My rating: 4 of 5 stars
It’s been too long since I reviewed a picture book, and so I am indebted to Andersen Press for this review copy of ‘All aboard for the Bobo Road’. Written from the author’s own experience of life in Burkina Faso, this is a vibrant and rather appealing picture book that tells the story of the bus journey along the road to Bobo. Driven by Big Ali, with his children Fatima and Galo on the roof, the bus picks up a host of passengers on its way and passes through real places in Burkina Faso: Lake Tengrela, the ‘hippo lake’; Karfiguela Falls, the Domes of Fabedougou and several other sites, illustrated in lovingly rich and warm detail by Christopher Corr. This is a book of colour; of thickly saturated yellows and golds and oranges; searing greens and vibrant blues. I particularly loved Corr’s horizons; great double page spreads of rich blue-green; shadowy palm outlines; tumultous green-edged rainforests with the ever present sun beaming out behind the trees. Pages need ending and finishing and Corr does this so well.
There’s something rather deliciously welcome about All Aboard For The Bobo Road. I intensely welcome and actively embrace books that detail the lives of other cultures; far too often, picture books tread a similar path and whilst many of them deliver brilliant and nuanced things in that treading, it is a path that should never be treated as the sole and definitive route. A particular joy about All Aboard For The Bobo Road is its linkage to real world sites, turning this book into something that straddles the borders of fiction and non-fiction. There’s a wide world here in this book and it’s something that could inspire a lot of craft and activity around it; bus journeys of your own, counting games on the train with people and luggage, making a map of your local area, and so on.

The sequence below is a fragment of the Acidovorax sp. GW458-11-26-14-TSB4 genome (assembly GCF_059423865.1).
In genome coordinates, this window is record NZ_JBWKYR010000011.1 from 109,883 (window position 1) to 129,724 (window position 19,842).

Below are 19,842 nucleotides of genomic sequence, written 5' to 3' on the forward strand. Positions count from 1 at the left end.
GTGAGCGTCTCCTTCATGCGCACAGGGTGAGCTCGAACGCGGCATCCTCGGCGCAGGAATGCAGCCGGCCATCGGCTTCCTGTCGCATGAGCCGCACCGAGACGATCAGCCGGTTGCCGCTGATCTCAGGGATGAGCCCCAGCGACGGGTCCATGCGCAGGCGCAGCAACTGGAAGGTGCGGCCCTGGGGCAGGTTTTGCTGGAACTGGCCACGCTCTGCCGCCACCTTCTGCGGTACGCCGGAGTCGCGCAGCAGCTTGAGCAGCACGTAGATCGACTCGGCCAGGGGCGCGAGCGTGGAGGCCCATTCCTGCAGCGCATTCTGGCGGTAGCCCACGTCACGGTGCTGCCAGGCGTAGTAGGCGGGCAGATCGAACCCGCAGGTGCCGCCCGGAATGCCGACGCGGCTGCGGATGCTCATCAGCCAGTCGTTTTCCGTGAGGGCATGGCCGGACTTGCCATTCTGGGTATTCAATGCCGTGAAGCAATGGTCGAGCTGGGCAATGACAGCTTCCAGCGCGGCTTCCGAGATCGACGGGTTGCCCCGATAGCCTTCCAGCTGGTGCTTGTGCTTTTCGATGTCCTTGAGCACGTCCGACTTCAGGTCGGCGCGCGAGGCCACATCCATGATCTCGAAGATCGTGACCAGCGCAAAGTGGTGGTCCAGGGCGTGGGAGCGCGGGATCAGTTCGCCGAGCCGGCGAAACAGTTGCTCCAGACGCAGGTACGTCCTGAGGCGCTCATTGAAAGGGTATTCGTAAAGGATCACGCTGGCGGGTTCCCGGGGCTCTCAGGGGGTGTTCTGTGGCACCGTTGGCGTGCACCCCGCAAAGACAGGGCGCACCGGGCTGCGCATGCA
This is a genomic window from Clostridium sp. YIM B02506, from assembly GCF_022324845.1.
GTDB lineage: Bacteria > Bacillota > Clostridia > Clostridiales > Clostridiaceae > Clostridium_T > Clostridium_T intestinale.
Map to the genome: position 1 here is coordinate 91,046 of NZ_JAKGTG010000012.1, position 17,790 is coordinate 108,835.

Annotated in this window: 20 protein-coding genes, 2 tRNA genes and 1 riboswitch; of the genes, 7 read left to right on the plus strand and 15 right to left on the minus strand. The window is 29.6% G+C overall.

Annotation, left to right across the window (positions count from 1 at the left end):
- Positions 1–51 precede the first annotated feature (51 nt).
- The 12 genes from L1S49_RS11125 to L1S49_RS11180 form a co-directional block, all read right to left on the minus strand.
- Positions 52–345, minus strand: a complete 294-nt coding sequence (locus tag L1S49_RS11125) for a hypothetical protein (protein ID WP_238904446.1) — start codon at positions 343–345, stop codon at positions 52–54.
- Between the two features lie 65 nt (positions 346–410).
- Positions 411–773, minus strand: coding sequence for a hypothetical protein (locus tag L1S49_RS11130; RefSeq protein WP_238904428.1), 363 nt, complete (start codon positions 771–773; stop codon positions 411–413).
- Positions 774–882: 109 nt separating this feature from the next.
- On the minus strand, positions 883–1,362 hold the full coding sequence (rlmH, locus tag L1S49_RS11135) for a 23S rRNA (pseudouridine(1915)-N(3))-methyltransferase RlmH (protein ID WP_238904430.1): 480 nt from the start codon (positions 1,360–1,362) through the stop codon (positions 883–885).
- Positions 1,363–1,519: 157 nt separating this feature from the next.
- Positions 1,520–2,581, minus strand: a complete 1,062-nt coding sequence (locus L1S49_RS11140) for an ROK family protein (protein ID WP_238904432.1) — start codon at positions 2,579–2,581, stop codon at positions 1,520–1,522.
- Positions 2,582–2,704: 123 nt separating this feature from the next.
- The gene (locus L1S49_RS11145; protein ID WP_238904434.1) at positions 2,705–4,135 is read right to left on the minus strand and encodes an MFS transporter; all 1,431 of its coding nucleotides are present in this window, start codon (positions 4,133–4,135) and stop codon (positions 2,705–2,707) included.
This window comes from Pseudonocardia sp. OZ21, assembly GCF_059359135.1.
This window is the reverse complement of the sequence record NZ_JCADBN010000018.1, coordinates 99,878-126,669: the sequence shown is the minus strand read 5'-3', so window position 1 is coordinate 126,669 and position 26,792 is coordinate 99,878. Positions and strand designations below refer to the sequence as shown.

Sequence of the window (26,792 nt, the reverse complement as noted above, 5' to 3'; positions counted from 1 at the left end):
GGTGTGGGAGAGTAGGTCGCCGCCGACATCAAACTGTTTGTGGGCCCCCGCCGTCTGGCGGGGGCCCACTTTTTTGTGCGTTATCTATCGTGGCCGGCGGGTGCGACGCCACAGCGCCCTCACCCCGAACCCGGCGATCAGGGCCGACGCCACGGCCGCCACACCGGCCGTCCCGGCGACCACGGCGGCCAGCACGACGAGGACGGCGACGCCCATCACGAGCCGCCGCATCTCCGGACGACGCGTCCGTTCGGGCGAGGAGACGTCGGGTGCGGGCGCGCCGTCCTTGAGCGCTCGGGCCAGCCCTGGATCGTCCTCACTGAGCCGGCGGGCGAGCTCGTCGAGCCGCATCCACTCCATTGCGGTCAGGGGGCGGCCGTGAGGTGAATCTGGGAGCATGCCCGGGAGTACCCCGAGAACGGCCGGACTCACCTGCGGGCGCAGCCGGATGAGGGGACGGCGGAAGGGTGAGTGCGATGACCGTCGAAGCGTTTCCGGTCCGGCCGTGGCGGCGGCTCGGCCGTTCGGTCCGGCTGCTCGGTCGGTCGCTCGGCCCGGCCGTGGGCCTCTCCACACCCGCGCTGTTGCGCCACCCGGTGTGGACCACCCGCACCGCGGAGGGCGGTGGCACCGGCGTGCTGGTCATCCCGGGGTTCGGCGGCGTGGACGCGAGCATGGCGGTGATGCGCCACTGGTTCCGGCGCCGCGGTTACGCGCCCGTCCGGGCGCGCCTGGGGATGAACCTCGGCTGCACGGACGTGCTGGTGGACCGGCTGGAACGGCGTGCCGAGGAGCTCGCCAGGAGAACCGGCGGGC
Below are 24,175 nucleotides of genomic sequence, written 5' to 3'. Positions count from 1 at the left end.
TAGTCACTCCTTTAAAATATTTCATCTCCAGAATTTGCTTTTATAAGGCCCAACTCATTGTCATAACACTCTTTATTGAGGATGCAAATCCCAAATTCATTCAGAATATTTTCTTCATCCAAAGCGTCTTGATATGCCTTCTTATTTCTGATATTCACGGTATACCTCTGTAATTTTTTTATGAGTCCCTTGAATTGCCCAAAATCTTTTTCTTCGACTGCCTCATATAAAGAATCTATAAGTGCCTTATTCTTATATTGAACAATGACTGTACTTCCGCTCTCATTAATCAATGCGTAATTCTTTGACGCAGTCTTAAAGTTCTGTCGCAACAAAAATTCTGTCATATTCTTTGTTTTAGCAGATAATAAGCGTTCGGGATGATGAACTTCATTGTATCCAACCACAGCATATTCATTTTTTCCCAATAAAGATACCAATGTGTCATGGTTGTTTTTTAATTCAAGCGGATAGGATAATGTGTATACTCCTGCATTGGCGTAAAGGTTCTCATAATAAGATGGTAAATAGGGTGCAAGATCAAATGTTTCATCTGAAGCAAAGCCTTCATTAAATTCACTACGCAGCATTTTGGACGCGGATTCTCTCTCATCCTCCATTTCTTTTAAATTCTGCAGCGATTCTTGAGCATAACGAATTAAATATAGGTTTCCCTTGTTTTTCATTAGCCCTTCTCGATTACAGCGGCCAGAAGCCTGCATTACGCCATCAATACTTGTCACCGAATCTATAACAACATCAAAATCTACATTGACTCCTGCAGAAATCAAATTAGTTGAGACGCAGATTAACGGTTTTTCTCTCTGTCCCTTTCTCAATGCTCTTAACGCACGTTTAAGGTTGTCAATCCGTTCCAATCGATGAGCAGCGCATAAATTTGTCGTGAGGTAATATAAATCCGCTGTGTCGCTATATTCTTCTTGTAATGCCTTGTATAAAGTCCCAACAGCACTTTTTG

Hidden away in Davies’ exuberant and rythmically pleasing narrative of the journey is a counting tale; we are asked to count the different items placed on the bus ranging from watermelons to mopeds (and yes, the amount of the items specified in the illustrations do tally with the text; some slightly picky reviewers, naming no names, do check this sort of thing), and I do love a book with a healthy aural refrain. A picture book lives in two spaces; the visual and the aural, and this has a lovely repeating motif of “Beep, Beep! They’re off again!” All Aboard The Bobo Road is such a bright, delicious thing. I rather like it.